What is OK on level or moderately hilly ground may not be enough in steeper terrain. This applies to power plant and braking system considerations. Anything that needs to be upgraded after the purchase may prove exceedingly difficult and expensive
Braking system considerations:
  • What method of braking is standard for the model under consideration?
    • 2 wheel rear cable activated brakes only;
    • 4 wheel hydraulic drum or disk brakes, or cable activated;
    • disc or drum?
  • Is the braking system sufficient to control the vehicle when fully loaded and operating in the most extreme terrain anticipated, especially downhill?
  • If hydraulic, is the emergency brake easy & convenient to apply and release?
  • Can the brake system be enhanced, if later found to be necessary?
Not to be repetitive but these considerations go hand in hand with the points mentioned in the paragraphs above. Simply put: Can the vehicle be stopped quickly under emergency circumstances. This cannot be repeated too often; what works on flat, hard surfaces may not be adequate on steeper, less stable terrain. Overbuild within reason. Manufacturers are aware that variations of the original design may be necessary. Your sales representative may be knowledgeable enough to intelligently consult on these issues. On the other hand; maybe not. You, the buyer, are the final arbiter. The rule of thumb is if you can steer it and stop it everything comes out OK.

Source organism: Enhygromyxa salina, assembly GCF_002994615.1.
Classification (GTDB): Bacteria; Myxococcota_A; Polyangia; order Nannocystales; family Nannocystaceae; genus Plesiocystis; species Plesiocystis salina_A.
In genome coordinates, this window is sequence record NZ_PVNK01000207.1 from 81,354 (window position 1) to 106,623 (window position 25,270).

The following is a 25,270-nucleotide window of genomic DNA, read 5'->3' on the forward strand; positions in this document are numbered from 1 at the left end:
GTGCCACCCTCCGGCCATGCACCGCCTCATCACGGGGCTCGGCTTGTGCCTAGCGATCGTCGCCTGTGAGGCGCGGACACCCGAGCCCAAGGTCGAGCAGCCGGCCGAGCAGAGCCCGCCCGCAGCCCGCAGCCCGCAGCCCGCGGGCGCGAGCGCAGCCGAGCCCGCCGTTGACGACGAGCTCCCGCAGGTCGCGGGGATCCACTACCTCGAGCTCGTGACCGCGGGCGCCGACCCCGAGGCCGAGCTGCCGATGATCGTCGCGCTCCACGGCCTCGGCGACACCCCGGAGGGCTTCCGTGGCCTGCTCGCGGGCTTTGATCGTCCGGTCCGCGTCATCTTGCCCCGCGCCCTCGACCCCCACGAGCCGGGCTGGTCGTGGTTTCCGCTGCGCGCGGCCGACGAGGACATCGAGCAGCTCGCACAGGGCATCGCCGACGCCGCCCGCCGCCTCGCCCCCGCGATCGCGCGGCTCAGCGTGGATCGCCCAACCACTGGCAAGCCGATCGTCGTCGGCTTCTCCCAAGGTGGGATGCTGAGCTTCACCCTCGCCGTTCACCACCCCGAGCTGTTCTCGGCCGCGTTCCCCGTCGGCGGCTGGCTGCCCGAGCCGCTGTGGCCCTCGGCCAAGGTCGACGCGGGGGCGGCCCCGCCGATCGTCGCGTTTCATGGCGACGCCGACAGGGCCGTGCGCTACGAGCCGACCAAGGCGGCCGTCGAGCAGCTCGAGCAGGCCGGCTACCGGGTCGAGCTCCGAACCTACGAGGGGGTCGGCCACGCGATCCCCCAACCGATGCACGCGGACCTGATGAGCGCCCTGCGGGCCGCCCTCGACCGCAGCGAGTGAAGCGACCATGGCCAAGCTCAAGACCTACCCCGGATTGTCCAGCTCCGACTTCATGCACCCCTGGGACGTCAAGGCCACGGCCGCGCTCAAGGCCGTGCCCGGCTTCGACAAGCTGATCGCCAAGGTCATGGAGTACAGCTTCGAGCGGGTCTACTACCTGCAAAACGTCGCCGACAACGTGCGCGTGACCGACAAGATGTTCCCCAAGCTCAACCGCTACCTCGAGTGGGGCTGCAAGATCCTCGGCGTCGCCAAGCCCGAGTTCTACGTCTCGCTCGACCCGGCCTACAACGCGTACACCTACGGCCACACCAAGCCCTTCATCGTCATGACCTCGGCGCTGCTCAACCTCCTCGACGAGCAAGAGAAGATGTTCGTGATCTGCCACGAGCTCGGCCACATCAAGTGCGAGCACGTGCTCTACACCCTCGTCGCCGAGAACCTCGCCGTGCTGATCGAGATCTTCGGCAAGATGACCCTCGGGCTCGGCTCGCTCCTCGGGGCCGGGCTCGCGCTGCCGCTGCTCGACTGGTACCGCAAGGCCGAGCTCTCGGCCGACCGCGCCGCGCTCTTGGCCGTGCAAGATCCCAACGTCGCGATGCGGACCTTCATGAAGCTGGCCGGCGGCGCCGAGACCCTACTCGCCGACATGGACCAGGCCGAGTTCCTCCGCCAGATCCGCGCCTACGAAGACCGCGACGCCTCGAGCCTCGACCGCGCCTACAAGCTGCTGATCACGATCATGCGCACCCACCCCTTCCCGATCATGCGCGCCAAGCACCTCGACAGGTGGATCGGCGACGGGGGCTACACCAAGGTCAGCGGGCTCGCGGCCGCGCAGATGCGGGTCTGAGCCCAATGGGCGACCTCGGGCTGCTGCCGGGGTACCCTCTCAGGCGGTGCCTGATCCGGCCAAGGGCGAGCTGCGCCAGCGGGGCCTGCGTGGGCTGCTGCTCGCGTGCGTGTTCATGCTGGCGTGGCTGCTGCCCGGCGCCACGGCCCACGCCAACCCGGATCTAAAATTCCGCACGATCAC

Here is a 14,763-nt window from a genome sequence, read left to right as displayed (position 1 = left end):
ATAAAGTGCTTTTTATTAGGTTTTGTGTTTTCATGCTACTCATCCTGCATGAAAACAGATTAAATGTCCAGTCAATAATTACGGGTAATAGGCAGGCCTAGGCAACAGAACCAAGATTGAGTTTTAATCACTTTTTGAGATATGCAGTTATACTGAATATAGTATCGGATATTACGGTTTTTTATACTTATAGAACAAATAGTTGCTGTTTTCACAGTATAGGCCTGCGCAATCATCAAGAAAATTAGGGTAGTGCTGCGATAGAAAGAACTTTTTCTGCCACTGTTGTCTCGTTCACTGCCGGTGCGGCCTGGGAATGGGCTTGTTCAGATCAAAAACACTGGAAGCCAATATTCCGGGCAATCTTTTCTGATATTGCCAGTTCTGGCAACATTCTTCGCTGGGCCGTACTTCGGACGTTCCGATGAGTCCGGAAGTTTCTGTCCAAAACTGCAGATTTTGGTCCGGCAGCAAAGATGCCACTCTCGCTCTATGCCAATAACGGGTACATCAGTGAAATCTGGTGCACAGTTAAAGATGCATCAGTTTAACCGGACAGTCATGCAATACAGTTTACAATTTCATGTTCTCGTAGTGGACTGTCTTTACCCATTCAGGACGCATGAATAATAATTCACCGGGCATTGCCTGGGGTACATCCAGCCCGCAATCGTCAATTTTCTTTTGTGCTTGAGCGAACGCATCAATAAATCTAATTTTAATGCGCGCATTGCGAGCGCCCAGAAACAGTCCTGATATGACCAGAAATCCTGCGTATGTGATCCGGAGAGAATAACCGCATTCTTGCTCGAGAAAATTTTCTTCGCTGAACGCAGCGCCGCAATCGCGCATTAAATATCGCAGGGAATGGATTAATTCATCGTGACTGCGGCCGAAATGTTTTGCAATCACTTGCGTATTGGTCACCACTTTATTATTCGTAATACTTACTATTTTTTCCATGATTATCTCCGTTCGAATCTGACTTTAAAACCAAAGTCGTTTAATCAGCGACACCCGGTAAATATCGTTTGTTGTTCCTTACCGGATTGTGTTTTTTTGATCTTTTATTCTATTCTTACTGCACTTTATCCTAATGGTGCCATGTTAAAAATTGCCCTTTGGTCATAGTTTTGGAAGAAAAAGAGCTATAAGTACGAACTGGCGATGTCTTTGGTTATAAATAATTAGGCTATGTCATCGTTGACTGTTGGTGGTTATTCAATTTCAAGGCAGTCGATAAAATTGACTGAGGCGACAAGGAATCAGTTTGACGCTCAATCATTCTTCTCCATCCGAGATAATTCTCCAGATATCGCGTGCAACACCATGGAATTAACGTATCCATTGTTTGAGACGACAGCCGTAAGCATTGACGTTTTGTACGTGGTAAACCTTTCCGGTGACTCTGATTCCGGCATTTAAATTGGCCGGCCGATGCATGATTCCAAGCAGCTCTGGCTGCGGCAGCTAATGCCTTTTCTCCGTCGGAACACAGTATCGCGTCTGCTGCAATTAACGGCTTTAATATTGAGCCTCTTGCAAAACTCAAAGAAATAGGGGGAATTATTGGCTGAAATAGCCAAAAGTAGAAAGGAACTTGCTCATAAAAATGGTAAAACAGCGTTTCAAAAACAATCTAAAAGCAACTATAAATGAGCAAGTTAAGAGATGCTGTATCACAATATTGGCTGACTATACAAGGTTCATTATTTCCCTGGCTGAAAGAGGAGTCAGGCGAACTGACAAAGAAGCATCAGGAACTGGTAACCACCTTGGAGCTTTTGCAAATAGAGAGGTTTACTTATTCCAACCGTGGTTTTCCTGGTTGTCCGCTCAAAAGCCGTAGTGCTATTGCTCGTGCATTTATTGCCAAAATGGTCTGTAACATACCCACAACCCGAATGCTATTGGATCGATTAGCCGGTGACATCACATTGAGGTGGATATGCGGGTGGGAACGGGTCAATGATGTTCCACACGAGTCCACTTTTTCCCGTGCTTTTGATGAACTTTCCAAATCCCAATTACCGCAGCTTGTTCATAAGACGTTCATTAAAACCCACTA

Golf car-type vehicles generally come equipped with cable actuated drum-style rear wheel brakes only. The hill brake, or emergency brake (e-brake) if you will, is a locking device that employs a notch & catch plate mechanism typically released by depressing the accelerator. This works pretty well for golf cars and golf utility vehicles but hydraulic brake systems require more. Hydraulic brake systems usually employ a hand activated pull lever that locks the rear wheels of the car somewhat similar to an automotive-style emergency brake.
In most automobiles these are relatively easy to engage and disengage due to the ergonomic placement of the e-brake lever between the driver and passenger side seats. In many Small Task-Oriented Vehicles (STOVs) this is not the case, and usually this is not a problem because the e-brake is not used very many times throughout the day. But if you are stopping and starting many times throughout the day such as golfing this type of e-brake mechanism it can become a real inconvenience, not to mention a true pain. Figure a good golfer stops and locks the e-brake 75 to 80 times per round just for himself and maybe another 40 to 50 times per round for his playing partners. That is a lot of pulling and releasing of the e-brake handle. Ergonomically misplaced, this handle can be an anatomic nightmare.